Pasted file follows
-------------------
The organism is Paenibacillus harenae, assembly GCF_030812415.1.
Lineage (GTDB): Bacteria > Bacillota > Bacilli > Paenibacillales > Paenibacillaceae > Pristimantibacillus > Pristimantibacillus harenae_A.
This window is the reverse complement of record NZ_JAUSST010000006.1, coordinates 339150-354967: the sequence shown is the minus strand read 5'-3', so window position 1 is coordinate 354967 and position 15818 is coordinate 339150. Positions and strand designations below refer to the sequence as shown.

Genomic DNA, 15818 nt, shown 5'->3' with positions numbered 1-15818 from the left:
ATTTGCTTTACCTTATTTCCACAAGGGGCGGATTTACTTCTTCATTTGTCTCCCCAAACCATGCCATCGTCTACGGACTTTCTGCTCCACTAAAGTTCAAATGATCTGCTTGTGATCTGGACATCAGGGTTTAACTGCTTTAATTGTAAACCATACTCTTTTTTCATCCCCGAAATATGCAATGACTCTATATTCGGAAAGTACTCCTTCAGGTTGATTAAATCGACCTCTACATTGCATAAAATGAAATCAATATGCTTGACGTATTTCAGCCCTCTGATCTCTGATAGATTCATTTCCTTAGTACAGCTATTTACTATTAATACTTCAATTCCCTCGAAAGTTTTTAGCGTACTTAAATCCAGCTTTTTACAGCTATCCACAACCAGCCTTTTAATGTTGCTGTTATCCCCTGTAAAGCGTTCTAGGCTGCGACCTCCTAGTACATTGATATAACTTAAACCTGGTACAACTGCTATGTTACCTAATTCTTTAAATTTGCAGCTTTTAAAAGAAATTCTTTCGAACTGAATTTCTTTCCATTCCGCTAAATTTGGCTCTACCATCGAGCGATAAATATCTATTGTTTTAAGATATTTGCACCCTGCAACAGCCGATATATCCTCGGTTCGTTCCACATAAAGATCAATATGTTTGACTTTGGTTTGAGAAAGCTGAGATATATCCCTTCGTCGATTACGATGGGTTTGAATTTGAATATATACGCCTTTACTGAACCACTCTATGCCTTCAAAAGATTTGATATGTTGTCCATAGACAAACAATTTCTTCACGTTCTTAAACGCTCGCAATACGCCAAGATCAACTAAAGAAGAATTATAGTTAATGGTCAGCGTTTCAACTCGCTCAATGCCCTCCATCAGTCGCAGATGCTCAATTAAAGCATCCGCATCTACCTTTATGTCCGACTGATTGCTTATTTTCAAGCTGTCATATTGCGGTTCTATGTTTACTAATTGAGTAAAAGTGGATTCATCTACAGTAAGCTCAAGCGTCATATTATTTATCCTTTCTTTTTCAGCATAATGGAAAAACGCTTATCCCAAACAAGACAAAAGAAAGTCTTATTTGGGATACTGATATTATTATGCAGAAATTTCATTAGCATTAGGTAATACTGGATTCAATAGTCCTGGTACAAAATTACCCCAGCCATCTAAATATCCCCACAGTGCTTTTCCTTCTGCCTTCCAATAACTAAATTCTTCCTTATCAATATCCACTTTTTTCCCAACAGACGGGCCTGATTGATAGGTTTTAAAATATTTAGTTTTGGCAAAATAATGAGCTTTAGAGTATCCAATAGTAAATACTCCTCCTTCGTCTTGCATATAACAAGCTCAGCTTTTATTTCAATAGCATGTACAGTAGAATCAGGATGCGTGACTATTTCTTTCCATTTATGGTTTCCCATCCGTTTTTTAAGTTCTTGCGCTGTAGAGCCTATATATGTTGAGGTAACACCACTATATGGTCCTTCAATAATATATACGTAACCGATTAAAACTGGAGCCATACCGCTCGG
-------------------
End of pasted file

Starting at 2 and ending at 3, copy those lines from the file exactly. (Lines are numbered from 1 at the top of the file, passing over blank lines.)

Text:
Lineage (GTDB): Bacteria > Bacillota > Bacilli > Paenibacillales > Paenibacillaceae > Pristimantibacillus > Pristimantibacillus harenae_A.
This window is the reverse complement of record NZ_JAUSST010000006.1, coordinates 339150-354967: the sequence shown is the minus strand read 5'-3', so window position 1 is coordinate 354967 and position 15818 is coordinate 339150. Positions and strand designations below refer to the sequence as shown.